Guest blog: A day in the life of a graduate data scientist in the public sector

Since the inception of our Data Science Graduate Programme in 2019, the programme has expanded from just a small group of six graduate data scientists working exclusively at the Office for National Statistics (ONS), to 170 places filled across 31 participating public sector organisations for the 2022 cohort.

Applications are now open for the Data Science Graduate Programme 2023 to 2025 on Civil Service Jobs! All the details on how to apply are available on the job advert. More information can be found on the Graduate Programme information page.

In this guest blog post, Lilly Taylor, a graduate data scientist currently in her second year of the Graduate Programme, gives an account of what it is like to work as a graduate data scientist in the public sector. Lilly also shares an insight into her experience being part of the first cohort to have expanded outside the ONS, having completed her first year of the programme at HM Treasury, before securing a managerial role at the ONS during the second year of the programme.

Hi, I’m Lilly and I will tell you a little bit about my own experience and perceptions of being on the Data Science Graduate Programme, the opportunities that being part of this programme have unlocked for me, and some general points, which I think are helpful for any graduate data scientist in the public sector to make the most of this opportunity.

Given that all organisations are different, this means that there is a huge diversity of experience on mine and subsequent cohorts. So, if you ask a graduate data scientist what a day in their life is like, you’re going to get different answers depending on whom you ask!

I’ll begin with some points to help you determine whether or not to make an application (and, I hope, encourage you to do so!)

You don’t need to know how to be a data scientist before you join

Perhaps you’ve come from a non-traditional data science background, or haven’t had much coding experience, or have never worked in a data science role before. Rest assured, you will not be alone! Plenty of people on the programme are in this position. The programme isn’t here for people who know everything already; it’s designed to help you learn all the techniques you need to become a data scientist in the public sector, all within a supportive environment.

You will be taught and supported by other data scientists and you will be able to ask as many questions as you like. Moreover, you’ll be given lots of time to get up to speed in your role and certainly won’t be expected to be proficient from day one.

Personally, I came to the programme having studied chemistry while mostly coding as a hobby prior to starting and was keen to upskill myself in data science.

The key ingredients are to be passionate about data science and have an enjoyment of solving problems. If you are, this programme is for you. Fight off imposter syndrome and put in an application – don’t screen yourself out before you even apply!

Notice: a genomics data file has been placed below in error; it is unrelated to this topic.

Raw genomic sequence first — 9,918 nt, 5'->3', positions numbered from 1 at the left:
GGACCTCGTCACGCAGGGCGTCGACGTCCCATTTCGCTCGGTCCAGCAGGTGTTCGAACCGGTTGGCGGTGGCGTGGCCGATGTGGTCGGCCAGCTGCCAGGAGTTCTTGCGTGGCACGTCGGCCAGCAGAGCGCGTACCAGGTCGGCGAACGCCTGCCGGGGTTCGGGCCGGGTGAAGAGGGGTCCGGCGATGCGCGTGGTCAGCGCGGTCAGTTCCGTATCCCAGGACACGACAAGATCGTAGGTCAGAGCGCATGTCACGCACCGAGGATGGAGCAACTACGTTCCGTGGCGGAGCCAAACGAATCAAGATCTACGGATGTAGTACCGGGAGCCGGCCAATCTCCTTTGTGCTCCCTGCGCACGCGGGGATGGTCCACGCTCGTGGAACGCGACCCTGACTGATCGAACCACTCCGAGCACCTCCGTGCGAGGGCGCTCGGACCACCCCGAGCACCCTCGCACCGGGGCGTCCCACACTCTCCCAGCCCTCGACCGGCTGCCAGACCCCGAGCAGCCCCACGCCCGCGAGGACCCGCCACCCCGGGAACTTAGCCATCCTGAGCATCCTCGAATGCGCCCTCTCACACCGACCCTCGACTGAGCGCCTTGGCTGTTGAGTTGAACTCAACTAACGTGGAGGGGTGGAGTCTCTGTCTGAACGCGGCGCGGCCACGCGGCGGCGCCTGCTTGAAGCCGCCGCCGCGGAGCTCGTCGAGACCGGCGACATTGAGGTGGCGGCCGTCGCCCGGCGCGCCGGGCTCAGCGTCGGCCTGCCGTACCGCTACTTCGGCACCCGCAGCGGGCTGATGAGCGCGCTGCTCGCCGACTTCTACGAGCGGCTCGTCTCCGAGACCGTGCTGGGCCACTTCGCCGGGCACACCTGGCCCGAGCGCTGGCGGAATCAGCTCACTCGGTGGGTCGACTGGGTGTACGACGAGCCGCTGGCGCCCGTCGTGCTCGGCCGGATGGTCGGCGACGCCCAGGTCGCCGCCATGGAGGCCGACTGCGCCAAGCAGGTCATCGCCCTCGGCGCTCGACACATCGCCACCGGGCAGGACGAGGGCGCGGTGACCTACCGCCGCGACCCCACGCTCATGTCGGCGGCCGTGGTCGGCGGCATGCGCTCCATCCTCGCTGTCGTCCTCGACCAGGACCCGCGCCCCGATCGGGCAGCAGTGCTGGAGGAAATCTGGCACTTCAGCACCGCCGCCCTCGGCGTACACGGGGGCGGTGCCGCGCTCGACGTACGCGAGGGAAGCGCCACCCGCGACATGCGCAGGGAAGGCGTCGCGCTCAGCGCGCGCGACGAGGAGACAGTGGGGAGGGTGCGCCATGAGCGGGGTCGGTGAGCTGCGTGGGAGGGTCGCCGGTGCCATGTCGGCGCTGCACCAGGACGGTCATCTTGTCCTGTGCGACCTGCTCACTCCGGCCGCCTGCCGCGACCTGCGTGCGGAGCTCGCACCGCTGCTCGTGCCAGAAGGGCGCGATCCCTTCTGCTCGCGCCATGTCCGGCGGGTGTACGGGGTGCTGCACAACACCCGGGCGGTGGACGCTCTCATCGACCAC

You don’t need to be a fresh graduate to apply, and equally, it’s absolutely fine to be a new graduate without professional experience

The programme is open to fresh graduates and seasoned professionals alike. You may be a new graduate with no experience in the workplace. Perhaps you don’t consider yourself a graduate because it’s been years since you finished your degree, and you’ve come from a different field or career path. You may be skilled in some areas the programme teaches but want to strengthen others.

The programme is open to people from all of these situations. Having a diversity of participants on the programme makes it all the richer, so whether you’re someone who has newly graduated, or you’re looking for a career change to become a data scientist in the public sector, the programme is for you. The key ingredients are enthusiasm and curiosity.

The Graduate Programme opens doors to some very interesting roles

There are two routes into the public sector Data Science Graduate Programme; either as an external applicant, or the opportunity to partake in the training programme as an existing civil servant/public sector employee in your current role.

Applying as an external applicant has the potential to unlock some excellent roles across the public sector.

I was very fortunate in my allocation to HM Treasury. I found the Treasury an extremely exciting place to work, where you have the chance to work at the centre of government policymaking.

I joined as one of four new data scientists in the newly established HM Treasury data science hub. In the time I was there, the team grew, including appointing a chief data officer to head up the team, which was a huge step.

This year, HM Treasury opted to put a further 15 existing civil servants through the programme, which is a great development in building the organisation’s data science capability.

You may have the opportunity to work on multiple data science projects

Given I was working within a central data science team within the Treasury, this meant that I was able to carry out a broad array of data science projects for different parts of the organisation. This made for a huge variety of work to get involved with, picking up different data science techniques along the way.

In my first year on the programme, I worked on:

  1. A sub-national government expenditure dashboard where I developed skills in geospatial data visualisation and SQL.
  2. Automation of a GDP nowcast, where I developed skills in cloud computing (using the Microsoft Azure stack) as well as general data engineering and automation principles.
  3. A diversity and inclusion project, looking at HR data to support and direct initiatives to improve diversity across the workforce (picking up skills in data preparation, multiple regression, logistic regression and survival analysis).

Working across a variety of projects and techniques was great.

Even if you don’t get exposure to a broad range of data science projects within your role, the Graduate Programme is designed to  provide additional opportunities including hackathons, coding club events, mini-projects and a final Kaggle competition.

Lastly, regardless of what project you work on, the key benefit of working in the public sector is that you are working for the public good – something that really appealed to me when looking to join the civil service.

You will learn technical skills quickly